Redundant reindeer, ‘jobs of tomorrow’ and the ExxonMobil call that ‘never happened’
Planet Business: ‘Just so we’re all clear’
No sleighs to drive: A deer from a rent-a-reindeer business in northeast England where bookings have plunged this Christmas season. Photograph: Owen Humphreys/PA
Image of the week: Forecast for reindeer
In the bright, magical world of Dublin non-essential retail earlier this week (before the mass shutterings on Wednesday), the strains of Rudolph the Red-Nosed Reindeer merrily received an October airing over one sound system, as well they might. We won’t be hearing or groaning at its likes again until Nphet says it’s okay. Meanwhile, over in Cold Hesledon, Co Durham in the northeast of England, a chill wind has blown through the local rent-a-reindeer business, where a herd of some 110 reindeer normally despatched to shopping centres, schools and winter wonderlands is this year coping with a 95 per cent plunge in bookings. Maybe in a few decades’ time there will be a Pixar movie in this, but for now it is just one more forlorn example of how Christmas commerce – and festive awe – has been unwound by a virus that, like Rudolph, will go down in history.
In numbers: Not now, robots
Jobs that could be displaced by “a shift in the division of labour between humans and machines” by 2025, according to the World Economic Forum’s (WEF) Future of Jobs Report 2020. For the avoidance of doubt, that’s 85 million human jobs.
Human “jobs of tomorrow” that will be created in this period, the WEF said. But it said that job creation was slowing, while “job destruction” accelerates.
Proportion of business executives who told the WEF’s survey that they were set to accelerate the automation of jobs in their companies, leaving workforces reeling from the “double disruption” of Covid-19 and technological adoption.
Getting to know: Darren Woods
Kansas-born Darren Woods is the chief executive of oil giant ExxonMobil and he would like you to know that he hasn’t spoken to Donald Trump lately, contrary to whatever fantasies the US president might have shared at Monday night’s rally in Arizona.
“So I call some guy, the head of Exxon. I call the head of Exxon. I don’t know,” Trump’s hypothetical musing began. “How are you doing? How’s energy coming? When are you doing the exploration? Oh, you need a couple of permits?” he went on. “When I call the head of Exxon, I say, you know I’d love [for you] to send me $25 million for the campaign.”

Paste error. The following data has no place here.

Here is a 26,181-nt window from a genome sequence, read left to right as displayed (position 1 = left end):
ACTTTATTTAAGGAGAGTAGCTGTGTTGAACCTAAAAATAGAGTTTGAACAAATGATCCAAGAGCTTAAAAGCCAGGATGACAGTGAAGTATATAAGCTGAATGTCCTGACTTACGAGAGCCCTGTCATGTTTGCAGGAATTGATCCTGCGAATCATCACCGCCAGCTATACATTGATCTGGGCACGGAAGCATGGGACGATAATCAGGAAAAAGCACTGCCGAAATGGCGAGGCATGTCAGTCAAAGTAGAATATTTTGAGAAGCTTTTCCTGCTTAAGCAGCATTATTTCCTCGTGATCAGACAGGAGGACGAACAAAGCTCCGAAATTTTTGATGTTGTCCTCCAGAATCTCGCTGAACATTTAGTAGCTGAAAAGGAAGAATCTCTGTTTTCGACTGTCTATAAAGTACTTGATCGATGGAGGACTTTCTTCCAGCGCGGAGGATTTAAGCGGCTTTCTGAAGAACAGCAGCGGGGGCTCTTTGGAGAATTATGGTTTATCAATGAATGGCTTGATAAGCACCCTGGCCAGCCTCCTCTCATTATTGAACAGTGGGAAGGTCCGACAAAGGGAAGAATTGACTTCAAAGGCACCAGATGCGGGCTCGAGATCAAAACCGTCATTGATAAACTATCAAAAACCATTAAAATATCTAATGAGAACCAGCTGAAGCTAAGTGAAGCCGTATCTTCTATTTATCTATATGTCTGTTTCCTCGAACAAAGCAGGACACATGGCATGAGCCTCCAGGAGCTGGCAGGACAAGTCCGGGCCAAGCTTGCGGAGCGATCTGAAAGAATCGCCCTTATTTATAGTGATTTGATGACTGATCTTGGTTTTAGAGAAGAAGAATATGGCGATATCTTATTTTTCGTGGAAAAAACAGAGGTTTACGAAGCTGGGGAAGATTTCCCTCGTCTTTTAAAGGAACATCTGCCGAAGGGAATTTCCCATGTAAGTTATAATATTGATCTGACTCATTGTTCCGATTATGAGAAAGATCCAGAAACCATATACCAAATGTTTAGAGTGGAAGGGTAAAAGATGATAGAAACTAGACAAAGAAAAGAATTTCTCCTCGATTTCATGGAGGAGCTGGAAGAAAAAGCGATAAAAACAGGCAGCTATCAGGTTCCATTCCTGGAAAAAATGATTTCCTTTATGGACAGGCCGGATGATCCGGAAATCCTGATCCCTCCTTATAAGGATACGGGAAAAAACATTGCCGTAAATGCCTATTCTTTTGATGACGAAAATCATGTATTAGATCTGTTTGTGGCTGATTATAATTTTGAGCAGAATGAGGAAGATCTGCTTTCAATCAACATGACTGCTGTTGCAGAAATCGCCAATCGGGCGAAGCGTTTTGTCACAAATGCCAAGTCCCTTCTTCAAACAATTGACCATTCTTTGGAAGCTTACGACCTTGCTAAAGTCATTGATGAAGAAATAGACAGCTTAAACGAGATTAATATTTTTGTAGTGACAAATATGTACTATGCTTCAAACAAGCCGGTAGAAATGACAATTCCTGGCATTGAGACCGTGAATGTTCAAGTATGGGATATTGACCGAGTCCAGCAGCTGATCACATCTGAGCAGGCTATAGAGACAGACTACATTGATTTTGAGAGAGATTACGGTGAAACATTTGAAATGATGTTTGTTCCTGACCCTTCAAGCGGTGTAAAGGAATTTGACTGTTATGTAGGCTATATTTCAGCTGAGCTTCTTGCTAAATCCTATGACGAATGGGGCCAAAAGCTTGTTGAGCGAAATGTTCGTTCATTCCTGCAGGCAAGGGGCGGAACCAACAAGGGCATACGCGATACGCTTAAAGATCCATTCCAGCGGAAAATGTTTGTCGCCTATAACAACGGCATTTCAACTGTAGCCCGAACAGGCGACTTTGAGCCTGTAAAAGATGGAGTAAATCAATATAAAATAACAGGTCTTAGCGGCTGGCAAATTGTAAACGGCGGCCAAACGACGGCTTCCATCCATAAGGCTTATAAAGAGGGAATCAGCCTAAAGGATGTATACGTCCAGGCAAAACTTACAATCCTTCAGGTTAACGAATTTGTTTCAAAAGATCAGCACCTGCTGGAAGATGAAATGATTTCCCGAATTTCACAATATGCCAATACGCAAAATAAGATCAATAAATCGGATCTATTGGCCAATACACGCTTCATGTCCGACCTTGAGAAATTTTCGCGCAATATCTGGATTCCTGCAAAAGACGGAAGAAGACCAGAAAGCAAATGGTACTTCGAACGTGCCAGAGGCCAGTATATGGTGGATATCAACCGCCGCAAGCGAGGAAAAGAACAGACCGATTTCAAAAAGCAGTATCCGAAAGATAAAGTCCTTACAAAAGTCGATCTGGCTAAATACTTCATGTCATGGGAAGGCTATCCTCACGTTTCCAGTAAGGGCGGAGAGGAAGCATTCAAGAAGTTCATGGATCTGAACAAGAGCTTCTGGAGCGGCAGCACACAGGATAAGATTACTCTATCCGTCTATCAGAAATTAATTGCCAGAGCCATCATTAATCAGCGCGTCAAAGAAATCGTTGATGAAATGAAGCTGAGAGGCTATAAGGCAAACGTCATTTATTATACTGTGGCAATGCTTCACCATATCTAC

Although Woods has given money to Republican causes (though nothing in the $25 million range and nothing that goes directly to Trump’s re-election campaign), this donations-for-permits angle was deeply uncomfortable for ExxonMobil, which tweeted: “We are aware of the president’s statement regarding a hypothetical call with our CEO… and just so we’re all clear, it never happened.”
The list: In-demand products
Not every product category is having a swell time in a 2020 defined by lockdown misery, but recent earnings updates from various consumer goods giants show that some brands continue to fly off the shelves no sooner than they hit them.
1. Purina. The Nestlé pet food brand is having a whale of a time as the pandemic brings an increase in pet ownership – a pet being a close contact, but not the kind you have to tell your government about.
2. Charmin. The Procter & Gamble brand is one of several in the toilet paper space to see sales grow this year, not just because of panic-buying spikes, but because people suddenly working at home all day don’t tend to put up with the rough stuff they find in workplace settings.
3. Dulux. Dutch manufacturer AkzoNobel says demand was strong for its decorative paint brands in the third quarter.
4. Airwick. Reckitt & Benckiser’s air freshener is also benefitting from the fact we’re trying to make our home environments as pleasant as possible these days.
5. Finish. Likewise, Reckitt & Benckiser’s dishwasher tablet is having a good pandemic. Yes, it is time to put it on again.